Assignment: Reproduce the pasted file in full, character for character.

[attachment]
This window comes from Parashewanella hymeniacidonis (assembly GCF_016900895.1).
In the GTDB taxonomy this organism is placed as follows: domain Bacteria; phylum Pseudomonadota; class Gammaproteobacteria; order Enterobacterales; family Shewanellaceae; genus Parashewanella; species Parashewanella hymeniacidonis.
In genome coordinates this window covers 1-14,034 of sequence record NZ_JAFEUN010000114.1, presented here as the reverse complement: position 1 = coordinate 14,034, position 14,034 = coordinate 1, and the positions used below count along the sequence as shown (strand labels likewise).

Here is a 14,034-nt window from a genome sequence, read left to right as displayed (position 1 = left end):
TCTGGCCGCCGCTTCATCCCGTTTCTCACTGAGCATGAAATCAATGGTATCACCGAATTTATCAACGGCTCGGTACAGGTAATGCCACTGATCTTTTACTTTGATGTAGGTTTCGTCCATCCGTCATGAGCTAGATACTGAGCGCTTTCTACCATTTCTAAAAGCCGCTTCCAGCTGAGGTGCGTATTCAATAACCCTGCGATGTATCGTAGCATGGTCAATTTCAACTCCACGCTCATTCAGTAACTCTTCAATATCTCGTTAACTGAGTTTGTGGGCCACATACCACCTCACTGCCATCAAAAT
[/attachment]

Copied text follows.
This window comes from Parashewanella hymeniacidonis (assembly GCF_016900895.1).
In the GTDB taxonomy this organism is placed as follows: domain Bacteria; phylum Pseudomonadota; class Gammaproteobacteria; order Enterobacterales; family Shewanellaceae; genus Parashewanella; species Parashewanella hymeniacidonis.
In genome coordinates this window covers 1-14,034 of sequence record NZ_JAFEUN010000114.1, presented here as the reverse complement: position 1 = coordinate 14,034, position 14,034 = coordinate 1, and the positions used below count along the sequence as shown (strand labels likewise).

Here is a 14,034-nt window from a genome sequence, read left to right as displayed (position 1 = left end):
TCTGGCCGCCGCTTCATCCCGTTTCTCACTGAGCATGAAATCAATGGTATCACCGAATTTATCAACGGCTCGGTACAGGTAATGCCACTGATCTTTTACTTTGATGTAGGTTTCGTCCATCCGTCATGAGCTAGATACTGAGCGCTTTCTACCATTTCTAAAAGCCGCTTCCAGCTGAGGTGCGTATTCAATAACCCTGCGATGTATCGTAGCATGGTCAATTTCAACTCCACGCTCATTCAGTAACTCTTCAATATCTCGTTAACTGAGTTTGTGGGCCACATACCACCTCACTGCCATCAAAAT